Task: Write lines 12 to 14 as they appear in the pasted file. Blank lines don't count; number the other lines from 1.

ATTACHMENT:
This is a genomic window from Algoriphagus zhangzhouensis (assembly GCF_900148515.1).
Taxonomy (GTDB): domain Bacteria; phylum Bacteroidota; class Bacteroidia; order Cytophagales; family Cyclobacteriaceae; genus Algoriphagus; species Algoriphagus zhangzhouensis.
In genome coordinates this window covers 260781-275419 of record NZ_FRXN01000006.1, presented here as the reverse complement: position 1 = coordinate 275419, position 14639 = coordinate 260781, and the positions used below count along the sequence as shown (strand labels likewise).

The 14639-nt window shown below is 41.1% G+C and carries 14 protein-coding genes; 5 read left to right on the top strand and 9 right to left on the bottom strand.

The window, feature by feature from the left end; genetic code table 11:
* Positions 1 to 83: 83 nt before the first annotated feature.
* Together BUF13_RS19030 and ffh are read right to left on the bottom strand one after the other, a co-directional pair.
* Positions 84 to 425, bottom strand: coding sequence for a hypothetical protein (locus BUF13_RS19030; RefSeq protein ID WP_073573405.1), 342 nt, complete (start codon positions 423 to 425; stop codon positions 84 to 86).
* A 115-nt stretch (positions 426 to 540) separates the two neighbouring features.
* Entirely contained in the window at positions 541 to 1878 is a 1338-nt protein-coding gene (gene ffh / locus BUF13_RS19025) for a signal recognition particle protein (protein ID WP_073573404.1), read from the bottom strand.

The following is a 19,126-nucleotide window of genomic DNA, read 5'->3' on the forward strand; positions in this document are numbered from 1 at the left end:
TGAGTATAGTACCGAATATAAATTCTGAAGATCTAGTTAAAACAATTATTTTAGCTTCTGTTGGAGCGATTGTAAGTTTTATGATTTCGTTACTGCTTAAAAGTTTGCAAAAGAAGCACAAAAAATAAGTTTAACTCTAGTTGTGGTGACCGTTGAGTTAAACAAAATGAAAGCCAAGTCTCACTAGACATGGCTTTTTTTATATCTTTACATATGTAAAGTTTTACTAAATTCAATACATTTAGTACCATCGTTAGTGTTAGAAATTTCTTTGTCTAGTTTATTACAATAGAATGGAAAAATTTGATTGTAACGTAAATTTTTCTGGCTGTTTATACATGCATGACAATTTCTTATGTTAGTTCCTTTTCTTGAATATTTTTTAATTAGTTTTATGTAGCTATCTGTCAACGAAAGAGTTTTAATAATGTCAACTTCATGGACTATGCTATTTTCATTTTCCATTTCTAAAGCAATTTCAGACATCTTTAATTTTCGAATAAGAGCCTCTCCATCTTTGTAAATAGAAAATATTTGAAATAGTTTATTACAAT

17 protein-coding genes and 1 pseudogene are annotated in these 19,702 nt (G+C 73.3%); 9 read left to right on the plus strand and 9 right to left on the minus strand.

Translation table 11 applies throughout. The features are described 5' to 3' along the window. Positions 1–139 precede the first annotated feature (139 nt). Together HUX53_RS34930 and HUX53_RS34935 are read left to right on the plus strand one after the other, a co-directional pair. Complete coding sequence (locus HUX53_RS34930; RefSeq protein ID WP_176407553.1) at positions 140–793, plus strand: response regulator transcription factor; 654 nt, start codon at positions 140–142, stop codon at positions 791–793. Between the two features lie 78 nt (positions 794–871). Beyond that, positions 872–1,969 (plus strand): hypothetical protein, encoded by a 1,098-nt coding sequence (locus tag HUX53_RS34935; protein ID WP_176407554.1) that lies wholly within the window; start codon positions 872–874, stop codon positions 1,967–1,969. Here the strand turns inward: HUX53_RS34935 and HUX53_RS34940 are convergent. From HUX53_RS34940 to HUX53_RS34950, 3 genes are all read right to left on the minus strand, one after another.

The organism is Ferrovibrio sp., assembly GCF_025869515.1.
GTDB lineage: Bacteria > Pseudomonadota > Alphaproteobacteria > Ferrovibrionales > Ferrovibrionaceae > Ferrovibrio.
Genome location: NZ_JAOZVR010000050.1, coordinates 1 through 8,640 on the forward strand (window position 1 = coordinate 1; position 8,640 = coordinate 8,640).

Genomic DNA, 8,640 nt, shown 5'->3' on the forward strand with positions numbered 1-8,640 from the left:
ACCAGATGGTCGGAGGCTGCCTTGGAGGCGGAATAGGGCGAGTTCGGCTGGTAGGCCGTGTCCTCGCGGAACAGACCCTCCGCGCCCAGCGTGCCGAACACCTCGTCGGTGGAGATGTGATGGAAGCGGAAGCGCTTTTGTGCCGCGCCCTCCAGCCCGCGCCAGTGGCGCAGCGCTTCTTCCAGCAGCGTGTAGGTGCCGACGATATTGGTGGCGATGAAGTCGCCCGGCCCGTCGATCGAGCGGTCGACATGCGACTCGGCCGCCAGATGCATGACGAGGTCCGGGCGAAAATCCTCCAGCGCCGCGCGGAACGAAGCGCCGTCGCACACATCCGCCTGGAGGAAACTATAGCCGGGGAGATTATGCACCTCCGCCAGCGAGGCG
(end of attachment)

TGAGTATAGTACCGAATATAAATTCTGAAGATCTAGTTAAAACAATTATTTTAGCTTCTGTTGGAGCGATTGTAAGTTTTATGATTTCGTTACTGCTTAAAAGTTTGCAAAAGAAGCACAAAAAATAAGTTTAACTCTAGTTGTGGTGACCGTTGAGTTAAACAAAATGAAAGCCAAGTCTCACTAGACATGGCTTTTTTTATATCTTTACATATGTAAAGTTTTACTAAATTCAATACATTTAGTACCATCGTTAGTGTTAGAAATTTCTTTGTCTAGTTTATTACAATAGAATGGAAAAATTTGATTGTAACGTAAATTTTTCTGGCTGTTTATACATGCATGACAATTTCTTATGTTAGTTCCTTTTCTTGAATATTTTTTAATTAGTTTTATGTAGCTATCTGTCAACGAAAGAGTTTTAATAATGTCAACTTCATGGACTATGCTATTTTCATTTTCCATTTCTAAAGCAATTTCAGACATCTTTAATTTTCGAATAAGAGCCTCTCCATCTTTGTAAATAGAAAATATTTGAAATAGTTTATTACAAT

17 protein-coding genes and 1 pseudogene are annotated in these 19,702 nt (G+C 73.3%); 9 read left to right on the plus strand and 9 right to left on the minus strand.

Translation table 11 applies throughout. The features are described 5' to 3' along the window. Positions 1–139 precede the first annotated feature (139 nt). Together HUX53_RS34930 and HUX53_RS34935 are read left to right on the plus strand one after the other, a co-directional pair. Complete coding sequence (locus HUX53_RS34930; RefSeq protein ID WP_176407553.1) at positions 140–793, plus strand: response regulator transcription factor; 654 nt, start codon at positions 140–142, stop codon at positions 791–793. Between the two features lie 78 nt (positions 794–871). Beyond that, positions 872–1,969 (plus strand): hypothetical protein, encoded by a 1,098-nt coding sequence (locus tag HUX53_RS34935; protein ID WP_176407554.1) that lies wholly within the window; start codon positions 872–874, stop codon positions 1,967–1,969. Here the strand turns inward: HUX53_RS34935 and HUX53_RS34940 are convergent. From HUX53_RS34940 to HUX53_RS34950, 3 genes are all read right to left on the minus strand, one after another.